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The War of the Rebellion: A Compilation of the Official Records of the Union and Confederate Armies

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OFFICIAL RECORDS: Series 1, vol 11, Part 2 (Peninsular Campaign)
Page 759 Chapter XXIII. SEVEN-DAYS' BATTLES.

unsuccessful, and on Sunday morning it was ascertained that he had abandoned his fortifications and was in full retreat toward his gunboats on the James River. I was ordered, with my own division and that of Major General A. P. Hill, to march via New Bridge and the Darbytown road to intercept his retreat. After a forced march our troops reached a point that night within easy striking distance of the enemy.

The march was resumed on Monday morning. Soon after taking up the line of march I was joined by the commanding general. Our forces came upon the enemy at Fraizer's farm about noon, when the enemy's skirmishers were reported as advancing. Colonel Jenkins, commanding the Second Brigade, was directed to ascertain the condition of the enemy. After driving in his pickets it was found that he was in force and position, ready for battle. My own division was put in position for attack or defense at once, and one of Major General A. P. Hill's brigades (Branch's) ordered forward to support my right flank, the rest of Hill's division being left for the time on the road to secure the right or to move p to support the front.

About getting into position artillery fire was opened about 3 p.m. upon the enemy, apparently from the Charles City road. Taking this for Huger's attack, and thinking that his troops (rather fresh) would expect early co-operation, I ordered several batteries forward hurriedly in order to assure those troops that we were in position. The enemy's batteries returned the fire immediately and with great rapidity. One battery was found to be so near our front line that I ordered Colonel Jenkins to silence it. The enemy was found to be in such force there, however, that the engagement was brought on at once (4 o'clock). Troops were thrown forward as rapidly as possible to the support of the attacking columns. Owing to the nature of the ground that concert of action so essential to complete success could not obtain, particularly attacking such odds against us and in position. The enemy, however, was driven back slowly and steadily, contesting the ground inch by inch. He succeeded in getting some of his batteries off the field, and, by holding his last position until dark, in withdrawing his forces under cover of night.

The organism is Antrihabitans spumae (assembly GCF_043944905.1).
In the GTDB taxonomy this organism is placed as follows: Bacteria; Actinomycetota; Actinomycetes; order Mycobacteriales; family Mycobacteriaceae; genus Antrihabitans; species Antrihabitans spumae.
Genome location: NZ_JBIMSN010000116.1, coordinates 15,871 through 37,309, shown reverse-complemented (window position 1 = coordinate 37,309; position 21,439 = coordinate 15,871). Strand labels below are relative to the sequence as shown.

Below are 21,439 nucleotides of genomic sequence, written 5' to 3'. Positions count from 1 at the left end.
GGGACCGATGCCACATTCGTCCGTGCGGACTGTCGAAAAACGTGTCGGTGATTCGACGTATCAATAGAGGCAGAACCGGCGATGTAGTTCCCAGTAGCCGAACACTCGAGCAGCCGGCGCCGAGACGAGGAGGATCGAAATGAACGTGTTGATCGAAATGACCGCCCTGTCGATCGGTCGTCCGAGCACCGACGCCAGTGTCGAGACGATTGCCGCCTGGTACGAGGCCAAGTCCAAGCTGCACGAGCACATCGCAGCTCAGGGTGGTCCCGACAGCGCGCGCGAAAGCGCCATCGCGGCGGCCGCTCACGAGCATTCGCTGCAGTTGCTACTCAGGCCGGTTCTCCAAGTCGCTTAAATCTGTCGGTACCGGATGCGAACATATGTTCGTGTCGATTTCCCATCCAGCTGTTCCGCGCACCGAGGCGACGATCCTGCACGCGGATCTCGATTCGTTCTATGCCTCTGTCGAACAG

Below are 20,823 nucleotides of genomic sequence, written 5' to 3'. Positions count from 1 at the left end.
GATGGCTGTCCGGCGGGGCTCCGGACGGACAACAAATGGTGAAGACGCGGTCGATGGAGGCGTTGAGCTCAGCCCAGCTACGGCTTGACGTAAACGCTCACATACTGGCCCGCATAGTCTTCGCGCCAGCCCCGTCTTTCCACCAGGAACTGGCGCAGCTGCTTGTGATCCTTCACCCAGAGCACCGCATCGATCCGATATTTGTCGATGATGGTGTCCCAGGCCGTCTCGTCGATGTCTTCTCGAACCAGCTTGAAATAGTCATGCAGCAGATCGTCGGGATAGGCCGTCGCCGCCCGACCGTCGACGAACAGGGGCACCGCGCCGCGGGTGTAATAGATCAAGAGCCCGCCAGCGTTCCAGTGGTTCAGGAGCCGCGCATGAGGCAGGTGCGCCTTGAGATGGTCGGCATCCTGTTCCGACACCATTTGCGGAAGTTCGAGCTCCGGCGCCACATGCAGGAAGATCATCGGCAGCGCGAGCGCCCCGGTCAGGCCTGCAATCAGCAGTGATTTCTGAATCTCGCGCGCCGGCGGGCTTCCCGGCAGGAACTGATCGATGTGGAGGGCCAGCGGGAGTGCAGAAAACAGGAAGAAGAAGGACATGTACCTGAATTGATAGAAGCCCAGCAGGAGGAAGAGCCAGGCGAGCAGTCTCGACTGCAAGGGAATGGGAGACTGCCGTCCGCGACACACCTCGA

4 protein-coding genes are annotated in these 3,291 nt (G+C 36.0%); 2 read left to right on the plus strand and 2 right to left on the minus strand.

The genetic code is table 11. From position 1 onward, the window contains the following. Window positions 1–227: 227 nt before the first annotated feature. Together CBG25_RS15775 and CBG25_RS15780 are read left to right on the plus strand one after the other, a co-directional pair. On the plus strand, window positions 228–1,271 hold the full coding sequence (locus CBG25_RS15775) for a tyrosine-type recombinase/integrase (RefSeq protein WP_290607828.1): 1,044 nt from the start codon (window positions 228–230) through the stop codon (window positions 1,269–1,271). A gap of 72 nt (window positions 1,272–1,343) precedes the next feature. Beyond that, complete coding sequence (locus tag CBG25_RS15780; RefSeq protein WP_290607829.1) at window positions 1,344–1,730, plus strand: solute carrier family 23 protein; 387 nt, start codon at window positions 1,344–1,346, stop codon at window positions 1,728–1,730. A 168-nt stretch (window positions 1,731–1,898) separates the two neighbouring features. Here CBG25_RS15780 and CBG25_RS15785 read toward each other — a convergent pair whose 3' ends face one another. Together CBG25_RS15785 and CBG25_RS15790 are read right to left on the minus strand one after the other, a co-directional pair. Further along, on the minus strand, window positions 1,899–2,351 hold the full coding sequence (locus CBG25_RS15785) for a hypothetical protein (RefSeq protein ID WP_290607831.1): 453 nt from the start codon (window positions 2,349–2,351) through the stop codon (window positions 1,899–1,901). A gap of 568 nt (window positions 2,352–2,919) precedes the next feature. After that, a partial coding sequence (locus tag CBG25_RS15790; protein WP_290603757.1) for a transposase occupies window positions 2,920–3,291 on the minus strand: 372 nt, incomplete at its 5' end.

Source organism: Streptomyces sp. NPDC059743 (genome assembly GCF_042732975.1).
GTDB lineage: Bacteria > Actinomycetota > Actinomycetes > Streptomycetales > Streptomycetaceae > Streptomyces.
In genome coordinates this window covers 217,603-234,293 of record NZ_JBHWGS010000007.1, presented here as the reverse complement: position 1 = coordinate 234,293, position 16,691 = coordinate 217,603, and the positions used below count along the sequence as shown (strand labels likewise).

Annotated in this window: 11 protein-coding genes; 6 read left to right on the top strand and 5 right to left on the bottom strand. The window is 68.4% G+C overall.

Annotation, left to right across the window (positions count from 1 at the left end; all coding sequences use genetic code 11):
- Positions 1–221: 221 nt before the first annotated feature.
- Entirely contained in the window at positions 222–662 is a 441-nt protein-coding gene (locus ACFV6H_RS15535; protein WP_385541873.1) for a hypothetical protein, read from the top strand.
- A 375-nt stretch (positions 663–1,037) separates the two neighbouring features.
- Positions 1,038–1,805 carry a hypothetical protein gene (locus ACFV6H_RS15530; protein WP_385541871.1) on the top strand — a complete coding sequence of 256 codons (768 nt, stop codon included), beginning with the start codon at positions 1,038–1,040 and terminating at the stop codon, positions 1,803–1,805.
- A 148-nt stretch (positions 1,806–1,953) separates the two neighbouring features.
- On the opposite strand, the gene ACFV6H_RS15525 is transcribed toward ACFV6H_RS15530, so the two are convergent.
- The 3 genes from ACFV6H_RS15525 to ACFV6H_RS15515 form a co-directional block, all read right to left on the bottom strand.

The troops sustained their reputation for coolness, courage, determination, and devotion so well earned on many hotly contested fields.

Branch's brigade, of Major General A. P. Hill's division, did not render the prompt support to our right which was expected, and it is believed that several of our officers and men were taken prisoners inconsequence. The other brigades of this division were prompt, and advanced to the attack with an alacrity worthy of their gallant leader. They recovered and secured the captured batteries from some of which the troops of my division had been compelled to retire for want of prompt support. The odds against us on this field were probably greater than on any other.

Major General A. P. Hill deserves much credit for the condition of his new troops and the promptness and energy displayed in throwing his forces forward at the proper time and to the proper points.

I would also mention, as distinguished among others for gallantry and skill, Brigadier Gens. R. H. Anderson, Kemper, Wilcox, Pryor, and Featherston (the latter severely wounded), and Colonels Jenkins, Corse,


Page 759 Chapter XXIII. SEVEN-DAYS' BATTLES.
OFFICIAL RECORDS: Series 1, vol 11, Part 2 (Peninsular Campaign)
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